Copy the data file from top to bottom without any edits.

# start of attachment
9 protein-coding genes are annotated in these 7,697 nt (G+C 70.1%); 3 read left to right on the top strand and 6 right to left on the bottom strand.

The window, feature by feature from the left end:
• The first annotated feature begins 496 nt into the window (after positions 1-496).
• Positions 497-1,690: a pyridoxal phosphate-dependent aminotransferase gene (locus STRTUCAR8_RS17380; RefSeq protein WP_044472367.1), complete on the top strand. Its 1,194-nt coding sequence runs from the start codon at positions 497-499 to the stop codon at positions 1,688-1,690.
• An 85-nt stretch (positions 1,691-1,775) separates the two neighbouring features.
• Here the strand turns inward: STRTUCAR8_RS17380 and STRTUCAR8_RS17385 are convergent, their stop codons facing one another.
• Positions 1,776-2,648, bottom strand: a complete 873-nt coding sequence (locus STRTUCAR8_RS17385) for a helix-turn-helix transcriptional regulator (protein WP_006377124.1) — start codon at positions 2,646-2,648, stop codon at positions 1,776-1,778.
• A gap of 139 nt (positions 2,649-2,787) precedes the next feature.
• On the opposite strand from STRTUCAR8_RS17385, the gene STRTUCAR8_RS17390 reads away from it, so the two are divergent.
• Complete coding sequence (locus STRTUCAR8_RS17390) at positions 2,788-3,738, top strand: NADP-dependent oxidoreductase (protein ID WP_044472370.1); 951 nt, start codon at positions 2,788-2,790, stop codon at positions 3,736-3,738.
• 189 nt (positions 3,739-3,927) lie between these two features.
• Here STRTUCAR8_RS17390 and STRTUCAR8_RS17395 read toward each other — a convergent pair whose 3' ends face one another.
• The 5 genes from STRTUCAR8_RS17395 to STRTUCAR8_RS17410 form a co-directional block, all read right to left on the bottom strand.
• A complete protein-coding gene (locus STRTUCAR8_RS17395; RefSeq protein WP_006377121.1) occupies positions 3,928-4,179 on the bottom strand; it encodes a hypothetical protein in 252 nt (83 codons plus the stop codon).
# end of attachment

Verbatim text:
9 protein-coding genes are annotated in these 7,697 nt (G+C 70.1%); 3 read left to right on the top strand and 6 right to left on the bottom strand.

The window, feature by feature from the left end:
• The first annotated feature begins 496 nt into the window (after positions 1-496).
• Positions 497-1,690: a pyridoxal phosphate-dependent aminotransferase gene (locus STRTUCAR8_RS17380; RefSeq protein WP_044472367.1), complete on the top strand. Its 1,194-nt coding sequence runs from the start codon at positions 497-499 to the stop codon at positions 1,688-1,690.
• An 85-nt stretch (positions 1,691-1,775) separates the two neighbouring features.
• Here the strand turns inward: STRTUCAR8_RS17380 and STRTUCAR8_RS17385 are convergent, their stop codons facing one another.
• Positions 1,776-2,648, bottom strand: a complete 873-nt coding sequence (locus STRTUCAR8_RS17385) for a helix-turn-helix transcriptional regulator (protein WP_006377124.1) — start codon at positions 2,646-2,648, stop codon at positions 1,776-1,778.
• A gap of 139 nt (positions 2,649-2,787) precedes the next feature.
• On the opposite strand from STRTUCAR8_RS17385, the gene STRTUCAR8_RS17390 reads away from it, so the two are divergent.
• Complete coding sequence (locus STRTUCAR8_RS17390) at positions 2,788-3,738, top strand: NADP-dependent oxidoreductase (protein ID WP_044472370.1); 951 nt, start codon at positions 2,788-2,790, stop codon at positions 3,736-3,738.
• 189 nt (positions 3,739-3,927) lie between these two features.
• Here STRTUCAR8_RS17390 and STRTUCAR8_RS17395 read toward each other — a convergent pair whose 3' ends face one another.
• The 5 genes from STRTUCAR8_RS17395 to STRTUCAR8_RS17410 form a co-directional block, all read right to left on the bottom strand.
• A complete protein-coding gene (locus STRTUCAR8_RS17395; RefSeq protein WP_006377121.1) occupies positions 3,928-4,179 on the bottom strand; it encodes a hypothetical protein in 252 nt (83 codons plus the stop codon).